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©John Yerkes

Chapter 3:23-31 (ESV)

Posted on December 16, 2023  - By Chris LaBelle  

Chapter 3:23-31 (ESV) - For there is no distinction: for all have sinned and fall short of the glory of God, and are justified by his grace as a gift, through the redemption that is in Christ Jesus, whom God put forward as a propitiation by his blood, to be received by faith. This was to show God's righteousness, because in his divine forbearance he had passed over former sins. It was to show his righteousness at the present time, so that he might be just and the justifier of the one who has faith in Jesus.

Then what becomes of our boasting? It is excluded. By what kind of law? By a law of works? No, but by the law of faith. For we hold that one is justified by faith apart from works of the law. Or is God the God of Jews only? Is he not the God of Gentiles also? Yes, of Gentiles also, since God is one—who will justify the circumcised by faith and the uncircumcised through faith. Do we then overthrow the law by this faith? By no means! On the contrary, we uphold the law.

Question to consider: What does Paul mean that God “passed over” former sins?

When it comes to our fallen state before God, Paul has been telling the church at Rome that there is no distinction between Jew or Gentile. It is the human condition that we have all sinned and fallen short of the glory of God so the only way we can be justified (considered righteous by God) is by the grace given to us by Christ as a gift. The reason we can be redeemed in Christ is because God accepted the bloody sacrifice of Christ’s flesh as payment for our sins. This was proven by Christ's resurrection from the dead.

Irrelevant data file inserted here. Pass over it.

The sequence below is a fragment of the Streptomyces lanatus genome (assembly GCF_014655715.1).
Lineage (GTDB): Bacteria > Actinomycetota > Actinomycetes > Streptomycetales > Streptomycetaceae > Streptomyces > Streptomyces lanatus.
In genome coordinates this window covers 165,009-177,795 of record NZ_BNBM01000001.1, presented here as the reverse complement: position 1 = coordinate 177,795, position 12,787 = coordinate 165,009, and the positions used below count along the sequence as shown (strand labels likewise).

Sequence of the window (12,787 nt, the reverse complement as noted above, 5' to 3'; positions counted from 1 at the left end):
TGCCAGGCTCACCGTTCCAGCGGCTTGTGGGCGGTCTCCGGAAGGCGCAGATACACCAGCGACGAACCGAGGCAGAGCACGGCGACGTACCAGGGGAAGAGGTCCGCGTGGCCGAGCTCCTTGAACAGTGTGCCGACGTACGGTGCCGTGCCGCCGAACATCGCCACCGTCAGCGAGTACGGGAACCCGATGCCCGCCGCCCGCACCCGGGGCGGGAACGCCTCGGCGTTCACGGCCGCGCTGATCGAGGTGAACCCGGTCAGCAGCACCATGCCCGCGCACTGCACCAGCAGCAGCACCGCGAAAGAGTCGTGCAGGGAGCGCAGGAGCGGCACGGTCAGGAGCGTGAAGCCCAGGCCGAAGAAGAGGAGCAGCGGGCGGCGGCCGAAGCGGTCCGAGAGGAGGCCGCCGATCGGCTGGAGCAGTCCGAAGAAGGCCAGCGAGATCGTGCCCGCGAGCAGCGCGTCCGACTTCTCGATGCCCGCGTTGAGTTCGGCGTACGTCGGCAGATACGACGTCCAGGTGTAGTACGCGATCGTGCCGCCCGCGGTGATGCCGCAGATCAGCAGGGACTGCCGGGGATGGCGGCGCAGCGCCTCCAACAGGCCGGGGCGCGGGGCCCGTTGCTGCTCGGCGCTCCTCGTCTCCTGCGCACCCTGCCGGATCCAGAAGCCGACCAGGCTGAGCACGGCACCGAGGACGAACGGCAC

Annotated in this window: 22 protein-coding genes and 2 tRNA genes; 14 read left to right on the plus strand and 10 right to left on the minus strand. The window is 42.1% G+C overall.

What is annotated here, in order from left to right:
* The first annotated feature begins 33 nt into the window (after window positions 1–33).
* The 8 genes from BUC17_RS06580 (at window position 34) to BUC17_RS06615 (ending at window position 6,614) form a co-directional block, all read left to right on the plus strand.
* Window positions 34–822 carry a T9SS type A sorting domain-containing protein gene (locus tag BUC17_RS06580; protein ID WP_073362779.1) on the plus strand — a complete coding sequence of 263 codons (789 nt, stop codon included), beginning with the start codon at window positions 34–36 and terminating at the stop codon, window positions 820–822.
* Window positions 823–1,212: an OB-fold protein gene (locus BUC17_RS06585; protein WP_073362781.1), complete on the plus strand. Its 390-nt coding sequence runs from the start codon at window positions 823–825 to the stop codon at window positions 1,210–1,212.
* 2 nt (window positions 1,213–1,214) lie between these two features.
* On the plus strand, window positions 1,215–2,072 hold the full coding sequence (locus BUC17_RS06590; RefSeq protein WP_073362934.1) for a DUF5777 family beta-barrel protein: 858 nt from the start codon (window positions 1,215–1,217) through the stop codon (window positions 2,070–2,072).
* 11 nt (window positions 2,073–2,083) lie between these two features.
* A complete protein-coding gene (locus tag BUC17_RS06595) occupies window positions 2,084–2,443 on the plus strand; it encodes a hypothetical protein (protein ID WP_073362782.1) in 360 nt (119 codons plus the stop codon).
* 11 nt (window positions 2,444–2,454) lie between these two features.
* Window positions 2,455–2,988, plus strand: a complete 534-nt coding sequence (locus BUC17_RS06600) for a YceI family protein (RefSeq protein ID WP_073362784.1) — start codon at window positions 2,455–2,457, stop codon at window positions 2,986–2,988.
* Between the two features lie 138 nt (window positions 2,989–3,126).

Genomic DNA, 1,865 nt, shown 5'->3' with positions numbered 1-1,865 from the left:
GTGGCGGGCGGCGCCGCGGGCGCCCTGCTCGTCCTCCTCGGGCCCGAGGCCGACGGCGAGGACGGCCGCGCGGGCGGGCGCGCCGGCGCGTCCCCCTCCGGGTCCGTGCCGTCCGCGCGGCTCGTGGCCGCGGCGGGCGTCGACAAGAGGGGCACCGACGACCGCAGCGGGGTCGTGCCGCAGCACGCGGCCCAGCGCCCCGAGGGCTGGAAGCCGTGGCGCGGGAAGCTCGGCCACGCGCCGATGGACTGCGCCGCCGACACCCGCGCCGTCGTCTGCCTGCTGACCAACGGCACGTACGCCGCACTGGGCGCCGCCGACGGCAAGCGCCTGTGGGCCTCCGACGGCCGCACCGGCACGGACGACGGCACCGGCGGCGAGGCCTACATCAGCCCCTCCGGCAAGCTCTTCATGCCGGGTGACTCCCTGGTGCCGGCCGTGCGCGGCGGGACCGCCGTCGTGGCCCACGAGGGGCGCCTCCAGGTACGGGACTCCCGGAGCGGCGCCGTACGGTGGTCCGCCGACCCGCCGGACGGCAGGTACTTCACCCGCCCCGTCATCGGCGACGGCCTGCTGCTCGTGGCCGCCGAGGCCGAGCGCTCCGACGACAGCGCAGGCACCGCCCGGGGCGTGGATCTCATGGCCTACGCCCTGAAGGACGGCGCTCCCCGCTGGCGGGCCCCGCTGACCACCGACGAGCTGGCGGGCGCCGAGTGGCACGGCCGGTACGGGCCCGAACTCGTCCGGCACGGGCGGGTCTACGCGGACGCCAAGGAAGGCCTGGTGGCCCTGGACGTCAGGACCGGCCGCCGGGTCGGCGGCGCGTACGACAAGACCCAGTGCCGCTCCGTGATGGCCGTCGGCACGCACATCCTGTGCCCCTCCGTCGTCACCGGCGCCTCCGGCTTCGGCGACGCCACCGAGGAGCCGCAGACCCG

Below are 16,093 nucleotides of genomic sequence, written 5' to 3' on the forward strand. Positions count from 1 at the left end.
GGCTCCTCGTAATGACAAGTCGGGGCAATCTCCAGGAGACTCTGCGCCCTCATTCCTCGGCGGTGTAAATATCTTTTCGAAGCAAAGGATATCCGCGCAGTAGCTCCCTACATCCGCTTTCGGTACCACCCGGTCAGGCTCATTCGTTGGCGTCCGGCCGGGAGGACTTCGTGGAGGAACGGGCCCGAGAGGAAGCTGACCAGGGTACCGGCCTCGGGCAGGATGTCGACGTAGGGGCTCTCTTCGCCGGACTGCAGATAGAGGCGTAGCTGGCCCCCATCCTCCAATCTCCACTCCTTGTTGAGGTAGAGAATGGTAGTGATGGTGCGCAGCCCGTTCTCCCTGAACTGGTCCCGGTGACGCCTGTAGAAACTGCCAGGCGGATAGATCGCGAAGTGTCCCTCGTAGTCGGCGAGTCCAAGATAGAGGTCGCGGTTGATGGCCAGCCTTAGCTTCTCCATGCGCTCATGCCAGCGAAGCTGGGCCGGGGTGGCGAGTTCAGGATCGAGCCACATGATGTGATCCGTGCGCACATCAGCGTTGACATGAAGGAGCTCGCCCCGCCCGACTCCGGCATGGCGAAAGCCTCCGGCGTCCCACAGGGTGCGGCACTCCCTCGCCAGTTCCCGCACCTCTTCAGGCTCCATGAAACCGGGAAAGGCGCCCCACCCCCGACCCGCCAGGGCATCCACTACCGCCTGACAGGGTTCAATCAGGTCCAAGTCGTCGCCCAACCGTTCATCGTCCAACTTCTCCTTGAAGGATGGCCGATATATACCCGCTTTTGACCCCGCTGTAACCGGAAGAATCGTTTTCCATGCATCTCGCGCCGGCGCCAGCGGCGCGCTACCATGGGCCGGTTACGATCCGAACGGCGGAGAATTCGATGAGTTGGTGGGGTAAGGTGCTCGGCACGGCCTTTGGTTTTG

Up until that payment, God “passed over” former sins through the blood of animals, but Paul described God’s reaction to this Passover as divine forbearance— meaning that God endured or suffered through the people’s sin until it could be fully reconciled through Christ. The animal sacrifices couldn’t fully atone for the sins of humans simply because they weren’t human. It was like putting a clean bandage over a seeping wound. It may have covered over the wound temporarily, but the bandage was a temporary solution until a permanent one could be applied to close up and heal the wound. The sacrifice of Christ, the death of an unblemished man, could be the only atonement for the sin of mankind.

Because our justification before God was provided by the righteousness of another, Paul wrote that we have no room to boast. Up until that point, the only thing that separated the Jews from the Gentiles was the Law, and there was no room for boasting in the Law because even though they received it, they didn’t keep it. Thus, whether one was Jew or Gentile, justification before God was given through faith in the One who upheld the Law.

This faith didn’t negate the Law or overthrow the Law but maintained a high view of it. Saying that someone was justified by works under the Law even though they didn’t fully keep it would diminish the integrity of the Law. Thus Paul argued that Christ’s perfect work in keeping the Law preserved the integrity of the Law while still offering a way for us to be justified before God because of Him. 

When people present the idea that all religions can justify us before God, they are suggesting that our own work in trying to follow the dictates of the various religions is what matters, and as long as someone gives it their best effort, God rewards them with eternal life. However, if this were the case, it would diminish the integrity of the Law and the perfect righteousness of God. Christ fulfilling the Law and crediting us with His righteousness by faith is the only thing that preserves God’s holiness while reconciling us to Him. 

The only way another religion could accomplish this would be for some other person to have done the same. Was Mohammad or Buddha or Joseph Smith without sin? Has anyone else besides Christ offered himself up as a propitiation of our sin? Of course not, and thus they are of no value in reconciling us to God.


Dear heavenly Father, thank You for accepting the sacrifice of Christ on our behalf and preserving Your holy name. We look forward to the day when we can live with You and worship You without the stain of sin, and that the darkness of this world will be a thing of the past. Amen.